Wednesday, July 1, 2009

Anniversary of the 1st U.S. Zoo

On July 1, 1874, The Philadelphia Zoological Society, the first U.S. zoo, opened. Three thousand visitors traveled by foot, horse and carriage, and steamboat to visit the exhibits. Price of admission was 25 cents for adults and 10 cents for children. There were 1,000 animals in the zoo on opening day.
Ipcizade, Catherine.
'Twas the Day Before Zoo Day.
Sylvan Dell Publishing.

This adaptation of 'Twas the Night Before Christmas is sure to having children laughing! The zookeepers are in the midst of preparing for "Zoo Day," or the day when the school children will be visiting the zoo for their field trip. The holding areas must be cleaned... the animals, too, despite all their mischief!
'Twas the day before Zoo Day, when all 'round the park,
the creatures felt restless and wished it were dark.
Zoo keepers all scurried to get things prepared.
Flamingos stood antsy on one leg and stared.

Soon the kids would arrive; their cameras they'd bring.
The monkeys - they practiced to dance and to sing.
Kids like to watch monkeys, and everyone know,
that monkeys, like children, hand down from their toes.

This book is really fun! The rhyming text along with the somewhat predictable nature (if children are familiar with 'Twas the Night Before Christmas) and illustrations (for use of context clues) make the book perfect for beginning readers. I could totally see using this book with a group of kindergarten, first or second graders if they are taking a field trip to the zoo. The teaching activities provided by Sylvan Dell give teachers almost an entire weeks worth of morning work activities that would be perfect for the week leading up to a zoo field trip - writing prompts, word searches, Who Am I? riddles, silly sentences (nouns, adjectives), animal sorting activities, zoo vocabulary, Venn diagrams... Definitely worth checking out!
Lesson Plans/Reading Activities:
Hensel, Boots.
The Zoopendous Surprise.
May 2009.
Pleasant St. Press.

Mary and Ellen, the Asian Elephants are expecting a surprise. The zookeepers arrive and set up a table and carry in a big box - none of the other animals are willing to let on what the surprise is... but soon enough, Mary and Ellen and all of us readers find out! Mary and Ellen are celebrating their birthday! Mary and Ellen then get a chance to join in on keeping surprises, as they refuse to tell their friends what they wished for.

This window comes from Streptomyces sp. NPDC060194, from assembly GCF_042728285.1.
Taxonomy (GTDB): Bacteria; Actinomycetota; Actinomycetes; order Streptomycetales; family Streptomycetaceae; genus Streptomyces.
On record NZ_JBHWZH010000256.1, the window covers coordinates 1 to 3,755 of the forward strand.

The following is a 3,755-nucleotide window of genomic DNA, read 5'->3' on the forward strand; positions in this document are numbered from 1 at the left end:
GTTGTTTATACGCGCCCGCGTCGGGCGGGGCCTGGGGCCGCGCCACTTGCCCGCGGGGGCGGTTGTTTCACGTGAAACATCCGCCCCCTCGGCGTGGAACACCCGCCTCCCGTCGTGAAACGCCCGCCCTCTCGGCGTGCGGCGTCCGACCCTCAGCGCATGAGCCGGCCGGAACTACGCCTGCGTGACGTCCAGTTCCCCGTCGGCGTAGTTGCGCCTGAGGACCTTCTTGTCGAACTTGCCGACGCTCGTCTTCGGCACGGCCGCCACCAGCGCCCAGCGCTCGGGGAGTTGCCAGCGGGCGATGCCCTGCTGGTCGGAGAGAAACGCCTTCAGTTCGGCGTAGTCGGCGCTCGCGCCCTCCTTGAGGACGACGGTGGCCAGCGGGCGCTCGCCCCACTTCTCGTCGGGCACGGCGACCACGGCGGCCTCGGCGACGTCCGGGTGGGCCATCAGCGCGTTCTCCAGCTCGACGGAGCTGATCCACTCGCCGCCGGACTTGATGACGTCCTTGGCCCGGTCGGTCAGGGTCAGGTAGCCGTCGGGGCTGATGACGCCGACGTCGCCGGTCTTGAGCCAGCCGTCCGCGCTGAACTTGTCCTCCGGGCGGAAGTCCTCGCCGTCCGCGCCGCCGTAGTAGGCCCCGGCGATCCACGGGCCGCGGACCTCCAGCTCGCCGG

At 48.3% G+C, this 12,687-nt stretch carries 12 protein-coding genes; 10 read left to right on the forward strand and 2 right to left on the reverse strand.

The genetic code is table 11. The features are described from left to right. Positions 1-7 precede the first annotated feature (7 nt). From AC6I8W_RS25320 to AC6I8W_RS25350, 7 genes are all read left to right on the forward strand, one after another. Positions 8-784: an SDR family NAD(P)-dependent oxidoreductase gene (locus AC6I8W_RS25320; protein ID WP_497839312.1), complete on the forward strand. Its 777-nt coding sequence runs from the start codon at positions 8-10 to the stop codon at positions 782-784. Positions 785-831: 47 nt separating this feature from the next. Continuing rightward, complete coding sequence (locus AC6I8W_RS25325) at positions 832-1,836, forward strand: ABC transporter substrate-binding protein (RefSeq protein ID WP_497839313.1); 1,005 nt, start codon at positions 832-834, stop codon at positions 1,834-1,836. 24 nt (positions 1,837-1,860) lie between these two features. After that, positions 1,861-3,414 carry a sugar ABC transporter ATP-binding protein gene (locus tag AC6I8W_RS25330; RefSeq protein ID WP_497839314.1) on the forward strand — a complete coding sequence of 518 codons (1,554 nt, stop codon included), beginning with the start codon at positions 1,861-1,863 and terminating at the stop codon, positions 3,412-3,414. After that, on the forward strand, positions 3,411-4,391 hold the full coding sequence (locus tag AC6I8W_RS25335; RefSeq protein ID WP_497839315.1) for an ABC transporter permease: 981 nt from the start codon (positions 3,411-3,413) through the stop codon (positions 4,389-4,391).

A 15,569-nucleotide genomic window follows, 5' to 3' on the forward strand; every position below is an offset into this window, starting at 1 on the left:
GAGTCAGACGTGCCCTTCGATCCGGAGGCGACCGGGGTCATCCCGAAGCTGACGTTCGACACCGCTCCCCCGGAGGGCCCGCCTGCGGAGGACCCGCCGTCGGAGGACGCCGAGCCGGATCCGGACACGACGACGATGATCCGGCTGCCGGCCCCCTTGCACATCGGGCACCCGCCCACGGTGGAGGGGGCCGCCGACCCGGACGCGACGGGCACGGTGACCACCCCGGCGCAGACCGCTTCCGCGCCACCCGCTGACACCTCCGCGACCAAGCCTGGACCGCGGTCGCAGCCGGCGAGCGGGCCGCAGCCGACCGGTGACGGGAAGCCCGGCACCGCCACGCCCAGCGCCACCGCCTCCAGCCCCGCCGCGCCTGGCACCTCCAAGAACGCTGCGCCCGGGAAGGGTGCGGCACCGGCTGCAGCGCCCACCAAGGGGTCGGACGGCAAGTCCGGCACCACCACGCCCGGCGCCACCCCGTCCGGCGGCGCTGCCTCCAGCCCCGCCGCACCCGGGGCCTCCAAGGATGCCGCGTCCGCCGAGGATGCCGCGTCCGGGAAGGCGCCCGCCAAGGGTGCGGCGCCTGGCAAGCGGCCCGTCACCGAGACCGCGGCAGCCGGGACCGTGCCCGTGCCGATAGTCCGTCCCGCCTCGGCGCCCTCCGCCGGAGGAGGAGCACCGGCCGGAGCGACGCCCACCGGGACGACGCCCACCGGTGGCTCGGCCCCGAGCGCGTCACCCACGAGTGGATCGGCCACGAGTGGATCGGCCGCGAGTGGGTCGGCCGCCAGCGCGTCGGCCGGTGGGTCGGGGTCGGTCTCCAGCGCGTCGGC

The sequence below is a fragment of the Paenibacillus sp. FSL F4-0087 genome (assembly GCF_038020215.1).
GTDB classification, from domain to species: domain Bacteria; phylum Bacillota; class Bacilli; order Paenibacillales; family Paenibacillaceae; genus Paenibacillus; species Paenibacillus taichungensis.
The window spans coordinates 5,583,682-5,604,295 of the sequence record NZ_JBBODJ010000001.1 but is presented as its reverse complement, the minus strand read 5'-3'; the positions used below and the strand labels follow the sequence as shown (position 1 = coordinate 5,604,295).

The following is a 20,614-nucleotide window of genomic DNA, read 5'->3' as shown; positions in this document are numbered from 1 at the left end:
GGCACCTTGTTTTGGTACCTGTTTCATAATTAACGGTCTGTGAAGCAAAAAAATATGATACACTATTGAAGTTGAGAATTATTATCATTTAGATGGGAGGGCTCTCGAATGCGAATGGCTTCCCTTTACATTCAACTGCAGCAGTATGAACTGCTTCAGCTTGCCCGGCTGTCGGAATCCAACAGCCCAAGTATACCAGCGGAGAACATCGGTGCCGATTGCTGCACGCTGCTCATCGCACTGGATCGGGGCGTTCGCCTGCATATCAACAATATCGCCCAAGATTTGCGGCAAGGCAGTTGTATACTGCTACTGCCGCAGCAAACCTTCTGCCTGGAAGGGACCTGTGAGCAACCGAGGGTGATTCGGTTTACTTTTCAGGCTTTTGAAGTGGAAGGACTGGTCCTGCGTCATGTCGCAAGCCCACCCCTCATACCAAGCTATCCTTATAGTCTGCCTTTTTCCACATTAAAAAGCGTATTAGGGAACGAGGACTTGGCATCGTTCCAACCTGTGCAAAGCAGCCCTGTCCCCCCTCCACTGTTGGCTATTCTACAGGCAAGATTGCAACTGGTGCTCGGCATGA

"What did you wish for?" screeches Mahale.
"Yes! We want to know!" cries BJ.
"Tell us your wish!" roar Nyla and Sydney.
"Tell! Tell!" hoots Einstein.

Mary and Ellen hook their tails together and flap their ears.
They are as happy as two elephant friends can be.
"We can't tell!" they trumpet. "It's a surprise!"
This is a cute story... it would make a great birthday read. I could also see using this as an introduction for a writing prompt with younger students - If you could wish for one thing - anything in the world - what would it be and why?

Slade, Suzanne.
What's New At The Zoo?: An Animal Adding Adventure.
June 2009.
Sylvan Dell Publishing.

This is another example of the wonderful Sylvan Dell Publishing! I personally love books where kids learn as they're reading... the majority of books allow readers learn while they're reading, but few actually have that as a goal when the initial writing begins! This book teaches addition in a simple, fun way that disguises the actual process of learning while a story is being told... Love, love, love it!

A mother and her young son set out to the zoo for an adventure. Mom has a plan in mind, but to her young son, it's just like any other trip to the zoo!
Let's go on an animal adventure,
how many live in the zoo?
We'll add up each creature -
moms, dads, and their new babies, too!
A story is told about each animal they visit at the zoo and then the reader is prompted with a simple addition problem.
Four mama monkeys
swinging in a tree - each holds an infant.
How many do you see?

Three mammoth boas
plus two neonates
loop around the branches.
How many figure eights?
Not only are readers getting practice with addition, they're also learning about the names of the baby animals as well. This is a great book for animal lovers... and might even inspire a field trip to the zoo this summer! Check out the learning activities below, provided by Sylvan Dell!

Lesson Plans/Reading Activities:
If you're interested in finding out more information about any of the books reviewed or if you'd like to purchase the books, click the cover image for a link to


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Anonymous said...

Yay! Thanks for these wonderful reviews, Katie! All of us at Sylvan Dell Publishing appreciate the support! I will definitely pass these reviews on to the authors/illustrators!